2015. dec. 20.

What goes into an IPFS multihash (in case of a file)

I started fooling around with a simple python multihash library, and I wanted to verify that it produced the same multihash as the go-ipfs reference implementation.

I created a hashme.txt with the following content: Hash me!
Then I called ”ipfs”, so that I would get a multihash:

> ipfs add hashme.txt
added QmNdTrvTHNM4tXjeoX1HD554eMTweTN91hf2ih6KKwXppo hashme.txt

I assumed that this hash would match the return value from the python multihash library when calling it like this:

>>> someMultihashLib.gen_hash(SHA_256, ‘Hash me!’)

I did not. My assumption was quite naive.

I wanted to see what the block (referenced by the QmNd… hash) actually contained, so I used ipfs block get to get the raw content of the block into a file:

> ipfs block get QmNdTrvTHNM4tXjeoX1HD554eMTweTN91hf2ih6KKwXppo > block.raw

Then I checked the content of this file from python:

>>> open('block.raw').read()
'\n\x0e\x08\x02\x12\x08Hash me!\x18\x08'

Okay, the “Hash me!” text is there as expected, but there is also some other stuff.

At this point after some light code browsing I found merkledag.proto, which I downloaded. So.. IPFS uses protobuf for serialization, so I got myself a protoc executable, and put it on my path. This is actually my first time using protobuf.

I assumed that the encapsulation could be an PBNode type from the previously found merkledag.proto file (It being a PBLink (referencing something else) wouldn’t make much sense, and this .proto file only contains these 2 types.), so here my first decoding attempt of block.raw:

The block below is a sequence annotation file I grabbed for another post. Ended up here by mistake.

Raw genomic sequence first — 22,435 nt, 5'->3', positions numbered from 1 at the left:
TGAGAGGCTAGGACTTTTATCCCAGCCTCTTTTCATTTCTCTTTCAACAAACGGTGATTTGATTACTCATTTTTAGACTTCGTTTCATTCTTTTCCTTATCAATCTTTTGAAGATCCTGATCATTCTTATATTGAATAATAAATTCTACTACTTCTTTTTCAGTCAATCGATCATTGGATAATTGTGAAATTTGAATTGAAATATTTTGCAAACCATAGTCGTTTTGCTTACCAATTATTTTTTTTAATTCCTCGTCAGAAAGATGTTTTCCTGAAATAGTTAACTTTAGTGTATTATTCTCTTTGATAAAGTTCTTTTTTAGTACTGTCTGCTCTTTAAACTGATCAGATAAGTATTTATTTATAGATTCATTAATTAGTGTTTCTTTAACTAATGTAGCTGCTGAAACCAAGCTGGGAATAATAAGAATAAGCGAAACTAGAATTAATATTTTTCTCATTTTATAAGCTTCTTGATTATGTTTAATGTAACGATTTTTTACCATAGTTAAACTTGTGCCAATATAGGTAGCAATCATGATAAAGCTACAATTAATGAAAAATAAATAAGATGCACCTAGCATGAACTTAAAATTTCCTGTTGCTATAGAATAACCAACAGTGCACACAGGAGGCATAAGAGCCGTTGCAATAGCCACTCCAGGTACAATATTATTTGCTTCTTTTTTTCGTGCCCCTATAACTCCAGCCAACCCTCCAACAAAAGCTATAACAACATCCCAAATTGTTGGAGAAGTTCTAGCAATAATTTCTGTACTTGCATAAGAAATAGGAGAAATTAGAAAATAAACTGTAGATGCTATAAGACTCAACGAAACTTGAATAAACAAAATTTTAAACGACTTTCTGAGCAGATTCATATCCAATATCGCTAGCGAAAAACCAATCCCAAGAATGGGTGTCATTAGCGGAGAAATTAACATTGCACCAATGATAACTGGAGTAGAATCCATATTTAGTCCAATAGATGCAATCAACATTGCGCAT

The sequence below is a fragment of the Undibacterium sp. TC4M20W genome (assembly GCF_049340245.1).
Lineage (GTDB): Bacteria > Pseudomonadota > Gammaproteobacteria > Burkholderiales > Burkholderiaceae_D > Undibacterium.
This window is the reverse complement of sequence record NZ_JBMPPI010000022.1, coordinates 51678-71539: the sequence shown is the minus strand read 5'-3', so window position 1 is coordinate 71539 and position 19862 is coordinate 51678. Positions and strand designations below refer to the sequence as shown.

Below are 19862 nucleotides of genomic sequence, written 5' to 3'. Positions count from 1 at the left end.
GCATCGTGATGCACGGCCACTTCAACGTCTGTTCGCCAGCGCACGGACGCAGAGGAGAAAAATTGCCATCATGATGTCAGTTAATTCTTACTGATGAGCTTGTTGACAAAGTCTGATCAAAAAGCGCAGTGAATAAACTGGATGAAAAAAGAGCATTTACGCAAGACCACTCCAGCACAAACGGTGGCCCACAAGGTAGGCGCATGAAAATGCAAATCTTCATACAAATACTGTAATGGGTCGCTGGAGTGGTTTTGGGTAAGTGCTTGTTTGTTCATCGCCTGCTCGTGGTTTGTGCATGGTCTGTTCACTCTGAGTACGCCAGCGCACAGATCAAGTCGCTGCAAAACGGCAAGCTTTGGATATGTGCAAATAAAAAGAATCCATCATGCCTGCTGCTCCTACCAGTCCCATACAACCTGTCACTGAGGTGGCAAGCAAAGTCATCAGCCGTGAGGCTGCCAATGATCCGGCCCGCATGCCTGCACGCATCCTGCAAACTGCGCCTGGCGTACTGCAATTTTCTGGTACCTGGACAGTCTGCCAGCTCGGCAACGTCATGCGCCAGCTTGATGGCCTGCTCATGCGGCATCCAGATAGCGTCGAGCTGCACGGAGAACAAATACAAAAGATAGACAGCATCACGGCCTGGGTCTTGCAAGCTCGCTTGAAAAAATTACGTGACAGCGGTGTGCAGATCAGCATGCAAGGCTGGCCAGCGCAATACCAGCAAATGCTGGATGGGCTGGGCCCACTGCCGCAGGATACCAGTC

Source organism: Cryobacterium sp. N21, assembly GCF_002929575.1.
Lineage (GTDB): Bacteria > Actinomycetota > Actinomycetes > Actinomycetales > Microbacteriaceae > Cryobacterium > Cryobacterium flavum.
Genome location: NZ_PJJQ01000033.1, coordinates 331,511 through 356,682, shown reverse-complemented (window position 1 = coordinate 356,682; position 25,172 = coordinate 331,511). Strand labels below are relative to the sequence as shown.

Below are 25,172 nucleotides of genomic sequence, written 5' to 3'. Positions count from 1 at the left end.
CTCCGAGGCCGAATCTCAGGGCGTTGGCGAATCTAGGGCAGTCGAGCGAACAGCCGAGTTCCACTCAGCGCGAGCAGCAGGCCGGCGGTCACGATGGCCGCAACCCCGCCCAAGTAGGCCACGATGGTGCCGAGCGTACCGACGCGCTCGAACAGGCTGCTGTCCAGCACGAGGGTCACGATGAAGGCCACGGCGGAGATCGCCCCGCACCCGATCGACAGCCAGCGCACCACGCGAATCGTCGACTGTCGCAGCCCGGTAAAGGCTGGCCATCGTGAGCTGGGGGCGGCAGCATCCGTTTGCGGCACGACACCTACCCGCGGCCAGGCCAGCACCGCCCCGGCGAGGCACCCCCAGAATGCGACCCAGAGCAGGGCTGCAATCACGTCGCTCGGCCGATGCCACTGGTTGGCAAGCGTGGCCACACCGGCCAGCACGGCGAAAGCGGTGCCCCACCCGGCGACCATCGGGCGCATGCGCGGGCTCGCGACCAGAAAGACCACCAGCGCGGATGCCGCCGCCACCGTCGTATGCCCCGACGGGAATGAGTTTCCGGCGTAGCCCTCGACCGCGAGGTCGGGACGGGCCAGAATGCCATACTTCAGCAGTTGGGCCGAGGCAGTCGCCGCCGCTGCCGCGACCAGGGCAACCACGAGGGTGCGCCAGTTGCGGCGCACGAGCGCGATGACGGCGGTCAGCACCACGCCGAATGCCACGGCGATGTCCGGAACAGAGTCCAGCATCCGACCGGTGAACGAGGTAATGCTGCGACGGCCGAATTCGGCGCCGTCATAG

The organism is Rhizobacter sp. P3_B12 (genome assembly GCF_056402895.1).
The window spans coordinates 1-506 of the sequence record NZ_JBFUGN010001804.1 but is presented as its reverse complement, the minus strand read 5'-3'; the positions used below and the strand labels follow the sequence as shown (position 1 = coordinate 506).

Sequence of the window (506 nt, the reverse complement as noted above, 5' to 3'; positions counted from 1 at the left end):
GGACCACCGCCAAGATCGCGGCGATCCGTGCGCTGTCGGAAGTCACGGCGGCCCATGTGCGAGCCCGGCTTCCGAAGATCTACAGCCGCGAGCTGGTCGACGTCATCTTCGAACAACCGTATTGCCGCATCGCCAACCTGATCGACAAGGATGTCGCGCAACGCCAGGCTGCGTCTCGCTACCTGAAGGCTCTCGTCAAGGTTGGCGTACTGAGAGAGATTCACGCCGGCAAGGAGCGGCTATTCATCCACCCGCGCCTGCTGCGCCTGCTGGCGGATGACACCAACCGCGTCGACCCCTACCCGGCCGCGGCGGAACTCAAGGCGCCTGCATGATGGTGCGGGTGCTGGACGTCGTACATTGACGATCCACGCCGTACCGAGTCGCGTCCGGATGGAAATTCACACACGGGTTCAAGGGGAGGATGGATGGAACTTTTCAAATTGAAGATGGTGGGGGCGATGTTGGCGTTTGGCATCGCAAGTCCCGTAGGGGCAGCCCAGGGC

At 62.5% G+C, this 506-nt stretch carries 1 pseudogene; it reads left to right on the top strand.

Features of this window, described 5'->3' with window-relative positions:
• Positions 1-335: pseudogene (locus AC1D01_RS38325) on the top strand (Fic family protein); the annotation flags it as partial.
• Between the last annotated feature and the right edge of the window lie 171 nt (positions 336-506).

> protoc --decode=PBNode merkledag.proto < block.raw
Data: "\010\002\022\010Hash me!\030\010"

It’s… um… a partial success. It could make sense. Instances of the PBNode type can only contain some number of Links (of type PBLink) and Data (of type bytes), and this one only contains data, but it is still encapsulated in something.

I tried the --decode_raw switch, and it seems like that protoc has decided by some heuristic that the bytes of the Data are not actually of just simple bytes, but something that it “understands”. Outer “1” key identifies PBNode’s Data. The inner 1,2,3 key-value pairs are a mystery for now.

>protoc --decode_raw < block.raw
1 {
  1: 2
  2: "Hash me!"
  3: 8

So I assumed the content of the Data field is also serialized with protobuf, but some other .proto file. I searched the go-ipfs codebase for .proto files, and the one that looked most promising was unixfs.proto.

It makes perfect sense since I actually added a file. This .proto file contains a Data type, that has the following field:

  • Type(key #1, and the value, “2” stands for File)
  • Data(key#2, yup, it’s “Hash me!”)
  • filesize(key#3, and yes, “Hash me!” string is actually 8 bytes long!)
  • and some other(s) fields that are irrelevant for this post…

So, to summarize: When calling the ”ipfs add” command, that data is first wrapped in the Data type from unixfs.proto, then the result is wrapped in a PBNode from merkledag.proto.

In hindsight, I should have used ”ipfs block put” to verify the python multihash implementation. The output of ”ipfs block put hashme.txt” matches the return value from the python library. Still, this was an interesting exploration.

Update: this post contains some inaccuracies and/or omissions, such as: protoc does not use heuristics, and data may be chunked when it is longer